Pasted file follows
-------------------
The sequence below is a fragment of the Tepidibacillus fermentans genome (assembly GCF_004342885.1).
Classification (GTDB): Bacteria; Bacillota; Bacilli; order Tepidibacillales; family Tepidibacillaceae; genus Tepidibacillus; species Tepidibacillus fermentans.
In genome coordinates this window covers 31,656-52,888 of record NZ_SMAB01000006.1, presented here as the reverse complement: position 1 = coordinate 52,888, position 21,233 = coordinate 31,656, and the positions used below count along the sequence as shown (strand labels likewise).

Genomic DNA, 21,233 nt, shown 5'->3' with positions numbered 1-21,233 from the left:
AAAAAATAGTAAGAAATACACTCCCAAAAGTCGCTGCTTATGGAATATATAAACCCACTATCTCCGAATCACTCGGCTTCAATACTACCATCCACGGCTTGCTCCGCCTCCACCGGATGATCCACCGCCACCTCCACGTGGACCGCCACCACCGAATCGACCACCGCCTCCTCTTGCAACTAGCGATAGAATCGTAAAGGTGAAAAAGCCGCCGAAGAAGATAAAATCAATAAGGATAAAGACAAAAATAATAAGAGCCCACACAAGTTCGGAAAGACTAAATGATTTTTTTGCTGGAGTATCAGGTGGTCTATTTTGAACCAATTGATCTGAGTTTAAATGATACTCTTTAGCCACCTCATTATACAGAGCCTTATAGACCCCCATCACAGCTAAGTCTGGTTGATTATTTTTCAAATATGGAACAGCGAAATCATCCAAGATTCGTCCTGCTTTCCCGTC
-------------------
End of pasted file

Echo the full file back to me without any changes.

The sequence below is a fragment of the Tepidibacillus fermentans genome (assembly GCF_004342885.1).
Classification (GTDB): Bacteria; Bacillota; Bacilli; order Tepidibacillales; family Tepidibacillaceae; genus Tepidibacillus; species Tepidibacillus fermentans.
In genome coordinates this window covers 31,656-52,888 of record NZ_SMAB01000006.1, presented here as the reverse complement: position 1 = coordinate 52,888, position 21,233 = coordinate 31,656, and the positions used below count along the sequence as shown (strand labels likewise).

Genomic DNA, 21,233 nt, shown 5'->3' with positions numbered 1-21,233 from the left:
AAAAAATAGTAAGAAATACACTCCCAAAAGTCGCTGCTTATGGAATATATAAACCCACTATCTCCGAATCACTCGGCTTCAATACTACCATCCACGGCTTGCTCCGCCTCCACCGGATGATCCACCGCCACCTCCACGTGGACCGCCACCACCGAATCGACCACCGCCTCCTCTTGCAACTAGCGATAGAATCGTAAAGGTGAAAAAGCCGCCGAAGAAGATAAAATCAATAAGGATAAAGACAAAAATAATAAGAGCCCACACAAGTTCGGAAAGACTAAATGATTTTTTTGCTGGAGTATCAGGTGGTCTATTTTGAACCAATTGATCTGAGTTTAAATGATACTCTTTAGCCACCTCATTATACAGAGCCTTATAGACCCCCATCACAGCTAAGTCTGGTTGATTATTTTTCAAATATGGAACAGCGAAATCATCCAAGATTCGTCCTGCTTTCCCGTC